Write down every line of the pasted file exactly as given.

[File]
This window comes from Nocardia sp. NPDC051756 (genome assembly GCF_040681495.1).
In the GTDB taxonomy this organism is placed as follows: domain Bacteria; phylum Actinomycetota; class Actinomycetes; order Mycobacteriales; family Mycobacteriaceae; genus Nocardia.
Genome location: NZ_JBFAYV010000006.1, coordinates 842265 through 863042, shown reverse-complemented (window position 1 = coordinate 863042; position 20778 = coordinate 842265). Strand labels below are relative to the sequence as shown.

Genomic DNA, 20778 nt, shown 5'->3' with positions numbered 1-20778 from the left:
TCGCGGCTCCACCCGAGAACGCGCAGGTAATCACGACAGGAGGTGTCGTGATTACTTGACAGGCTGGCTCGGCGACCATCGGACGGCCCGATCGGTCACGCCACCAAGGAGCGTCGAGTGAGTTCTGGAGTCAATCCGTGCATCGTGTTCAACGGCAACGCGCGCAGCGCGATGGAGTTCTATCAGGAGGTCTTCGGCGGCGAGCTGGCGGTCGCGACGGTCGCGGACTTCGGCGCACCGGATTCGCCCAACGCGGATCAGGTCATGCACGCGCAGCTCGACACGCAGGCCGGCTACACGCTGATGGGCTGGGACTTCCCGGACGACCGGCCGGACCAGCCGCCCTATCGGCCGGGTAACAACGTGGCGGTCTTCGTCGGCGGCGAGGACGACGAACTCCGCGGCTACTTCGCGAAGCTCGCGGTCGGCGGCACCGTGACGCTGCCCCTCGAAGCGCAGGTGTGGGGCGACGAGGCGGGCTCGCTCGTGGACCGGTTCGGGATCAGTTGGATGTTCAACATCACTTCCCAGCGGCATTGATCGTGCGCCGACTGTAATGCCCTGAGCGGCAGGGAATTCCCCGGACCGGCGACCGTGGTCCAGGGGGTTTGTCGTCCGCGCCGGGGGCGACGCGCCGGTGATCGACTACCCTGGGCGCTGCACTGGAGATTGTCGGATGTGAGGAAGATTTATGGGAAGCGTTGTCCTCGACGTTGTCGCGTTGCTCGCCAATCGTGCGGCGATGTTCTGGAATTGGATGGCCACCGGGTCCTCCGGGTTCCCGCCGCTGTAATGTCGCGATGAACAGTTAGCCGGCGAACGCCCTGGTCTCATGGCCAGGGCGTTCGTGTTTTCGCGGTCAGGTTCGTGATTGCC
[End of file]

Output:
This window comes from Nocardia sp. NPDC051756 (genome assembly GCF_040681495.1).
In the GTDB taxonomy this organism is placed as follows: domain Bacteria; phylum Actinomycetota; class Actinomycetes; order Mycobacteriales; family Mycobacteriaceae; genus Nocardia.
Genome location: NZ_JBFAYV010000006.1, coordinates 842265 through 863042, shown reverse-complemented (window position 1 = coordinate 863042; position 20778 = coordinate 842265). Strand labels below are relative to the sequence as shown.

Genomic DNA, 20778 nt, shown 5'->3' with positions numbered 1-20778 from the left:
TCGCGGCTCCACCCGAGAACGCGCAGGTAATCACGACAGGAGGTGTCGTGATTACTTGACAGGCTGGCTCGGCGACCATCGGACGGCCCGATCGGTCACGCCACCAAGGAGCGTCGAGTGAGTTCTGGAGTCAATCCGTGCATCGTGTTCAACGGCAACGCGCGCAGCGCGATGGAGTTCTATCAGGAGGTCTTCGGCGGCGAGCTGGCGGTCGCGACGGTCGCGGACTTCGGCGCACCGGATTCGCCCAACGCGGATCAGGTCATGCACGCGCAGCTCGACACGCAGGCCGGCTACACGCTGATGGGCTGGGACTTCCCGGACGACCGGCCGGACCAGCCGCCCTATCGGCCGGGTAACAACGTGGCGGTCTTCGTCGGCGGCGAGGACGACGAACTCCGCGGCTACTTCGCGAAGCTCGCGGTCGGCGGCACCGTGACGCTGCCCCTCGAAGCGCAGGTGTGGGGCGACGAGGCGGGCTCGCTCGTGGACCGGTTCGGGATCAGTTGGATGTTCAACATCACTTCCCAGCGGCATTGATCGTGCGCCGACTGTAATGCCCTGAGCGGCAGGGAATTCCCCGGACCGGCGACCGTGGTCCAGGGGGTTTGTCGTCCGCGCCGGGGGCGACGCGCCGGTGATCGACTACCCTGGGCGCTGCACTGGAGATTGTCGGATGTGAGGAAGATTTATGGGAAGCGTTGTCCTCGACGTTGTCGCGTTGCTCGCCAATCGTGCGGCGATGTTCTGGAATTGGATGGCCACCGGGTCCTCCGGGTTCCCGCCGCTGTAATGTCGCGATGAACAGTTAGCCGGCGAACGCCCTGGTCTCATGGCCAGGGCGTTCGTGTTTTCGCGGTCAGGTTCGTGATTGCC